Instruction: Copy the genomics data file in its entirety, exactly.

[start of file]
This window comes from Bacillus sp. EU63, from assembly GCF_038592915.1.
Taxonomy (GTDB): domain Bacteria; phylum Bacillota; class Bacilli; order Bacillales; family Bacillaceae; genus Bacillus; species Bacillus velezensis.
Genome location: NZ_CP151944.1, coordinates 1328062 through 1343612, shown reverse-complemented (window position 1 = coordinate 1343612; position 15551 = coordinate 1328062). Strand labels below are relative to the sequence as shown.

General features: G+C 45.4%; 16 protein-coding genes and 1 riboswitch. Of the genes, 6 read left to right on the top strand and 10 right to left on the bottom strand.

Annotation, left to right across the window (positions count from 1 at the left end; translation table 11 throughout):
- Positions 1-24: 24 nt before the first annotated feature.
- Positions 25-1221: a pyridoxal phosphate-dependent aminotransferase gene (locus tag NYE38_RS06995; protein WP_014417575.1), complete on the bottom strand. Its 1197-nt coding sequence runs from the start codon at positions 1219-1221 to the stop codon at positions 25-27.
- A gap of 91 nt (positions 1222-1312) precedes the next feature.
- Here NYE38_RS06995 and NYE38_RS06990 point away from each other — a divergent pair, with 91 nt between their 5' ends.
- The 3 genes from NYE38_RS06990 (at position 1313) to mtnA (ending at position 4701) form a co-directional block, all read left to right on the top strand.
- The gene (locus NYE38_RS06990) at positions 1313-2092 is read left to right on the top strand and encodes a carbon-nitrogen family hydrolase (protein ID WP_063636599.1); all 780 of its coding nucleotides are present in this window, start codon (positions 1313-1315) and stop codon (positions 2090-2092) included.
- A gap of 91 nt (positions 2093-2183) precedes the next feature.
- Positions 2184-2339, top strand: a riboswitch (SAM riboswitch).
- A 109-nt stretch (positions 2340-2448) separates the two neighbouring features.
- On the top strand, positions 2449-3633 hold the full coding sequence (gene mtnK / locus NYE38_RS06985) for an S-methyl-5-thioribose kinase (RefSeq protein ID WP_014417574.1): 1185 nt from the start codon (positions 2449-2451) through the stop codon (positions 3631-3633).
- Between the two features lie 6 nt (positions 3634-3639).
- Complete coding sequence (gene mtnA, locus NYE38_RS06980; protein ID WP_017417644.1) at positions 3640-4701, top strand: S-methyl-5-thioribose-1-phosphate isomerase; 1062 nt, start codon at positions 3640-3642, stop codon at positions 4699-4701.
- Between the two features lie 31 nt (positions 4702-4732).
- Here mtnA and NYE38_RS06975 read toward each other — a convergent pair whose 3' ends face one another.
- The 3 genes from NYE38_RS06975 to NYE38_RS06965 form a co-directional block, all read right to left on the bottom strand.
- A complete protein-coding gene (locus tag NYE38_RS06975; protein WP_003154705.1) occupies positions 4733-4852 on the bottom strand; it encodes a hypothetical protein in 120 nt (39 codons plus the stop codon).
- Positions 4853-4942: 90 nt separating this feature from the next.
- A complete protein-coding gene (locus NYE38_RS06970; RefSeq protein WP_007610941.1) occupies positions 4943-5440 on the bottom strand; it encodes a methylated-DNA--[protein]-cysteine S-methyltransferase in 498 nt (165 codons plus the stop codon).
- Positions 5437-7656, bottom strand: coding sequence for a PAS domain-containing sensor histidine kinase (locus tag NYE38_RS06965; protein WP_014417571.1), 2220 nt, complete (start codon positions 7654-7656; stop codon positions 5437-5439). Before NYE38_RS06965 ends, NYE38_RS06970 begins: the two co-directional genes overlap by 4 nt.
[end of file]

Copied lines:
This window comes from Bacillus sp. EU63, from assembly GCF_038592915.1.
Taxonomy (GTDB): domain Bacteria; phylum Bacillota; class Bacilli; order Bacillales; family Bacillaceae; genus Bacillus; species Bacillus velezensis.
Genome location: NZ_CP151944.1, coordinates 1328062 through 1343612, shown reverse-complemented (window position 1 = coordinate 1343612; position 15551 = coordinate 1328062). Strand labels below are relative to the sequence as shown.

General features: G+C 45.4%; 16 protein-coding genes and 1 riboswitch. Of the genes, 6 read left to right on the top strand and 10 right to left on the bottom strand.

Annotation, left to right across the window (positions count from 1 at the left end; translation table 11 throughout):
- Positions 1-24: 24 nt before the first annotated feature.
- Positions 25-1221: a pyridoxal phosphate-dependent aminotransferase gene (locus tag NYE38_RS06995; protein WP_014417575.1), complete on the bottom strand. Its 1197-nt coding sequence runs from the start codon at positions 1219-1221 to the stop codon at positions 25-27.
- A gap of 91 nt (positions 1222-1312) precedes the next feature.
- Here NYE38_RS06995 and NYE38_RS06990 point away from each other — a divergent pair, with 91 nt between their 5' ends.
- The 3 genes from NYE38_RS06990 (at position 1313) to mtnA (ending at position 4701) form a co-directional block, all read left to right on the top strand.
- The gene (locus NYE38_RS06990) at positions 1313-2092 is read left to right on the top strand and encodes a carbon-nitrogen family hydrolase (protein ID WP_063636599.1); all 780 of its coding nucleotides are present in this window, start codon (positions 1313-1315) and stop codon (positions 2090-2092) included.
- A gap of 91 nt (positions 2093-2183) precedes the next feature.
- Positions 2184-2339, top strand: a riboswitch (SAM riboswitch).
- A 109-nt stretch (positions 2340-2448) separates the two neighbouring features.
- On the top strand, positions 2449-3633 hold the full coding sequence (gene mtnK / locus NYE38_RS06985) for an S-methyl-5-thioribose kinase (RefSeq protein ID WP_014417574.1): 1185 nt from the start codon (positions 2449-2451) through the stop codon (positions 3631-3633).
- Between the two features lie 6 nt (positions 3634-3639).
- Complete coding sequence (gene mtnA, locus NYE38_RS06980; protein ID WP_017417644.1) at positions 3640-4701, top strand: S-methyl-5-thioribose-1-phosphate isomerase; 1062 nt, start codon at positions 3640-3642, stop codon at positions 4699-4701.
- Between the two features lie 31 nt (positions 4702-4732).
- Here mtnA and NYE38_RS06975 read toward each other — a convergent pair whose 3' ends face one another.
- The 3 genes from NYE38_RS06975 to NYE38_RS06965 form a co-directional block, all read right to left on the bottom strand.
- A complete protein-coding gene (locus tag NYE38_RS06975; protein WP_003154705.1) occupies positions 4733-4852 on the bottom strand; it encodes a hypothetical protein in 120 nt (39 codons plus the stop codon).
- Positions 4853-4942: 90 nt separating this feature from the next.
- A complete protein-coding gene (locus NYE38_RS06970; RefSeq protein WP_007610941.1) occupies positions 4943-5440 on the bottom strand; it encodes a methylated-DNA--[protein]-cysteine S-methyltransferase in 498 nt (165 codons plus the stop codon).
- Positions 5437-7656, bottom strand: coding sequence for a PAS domain-containing sensor histidine kinase (locus tag NYE38_RS06965; protein WP_014417571.1), 2220 nt, complete (start codon positions 7654-7656; stop codon positions 5437-5439). Before NYE38_RS06965 ends, NYE38_RS06970 begins: the two co-directional genes overlap by 4 nt.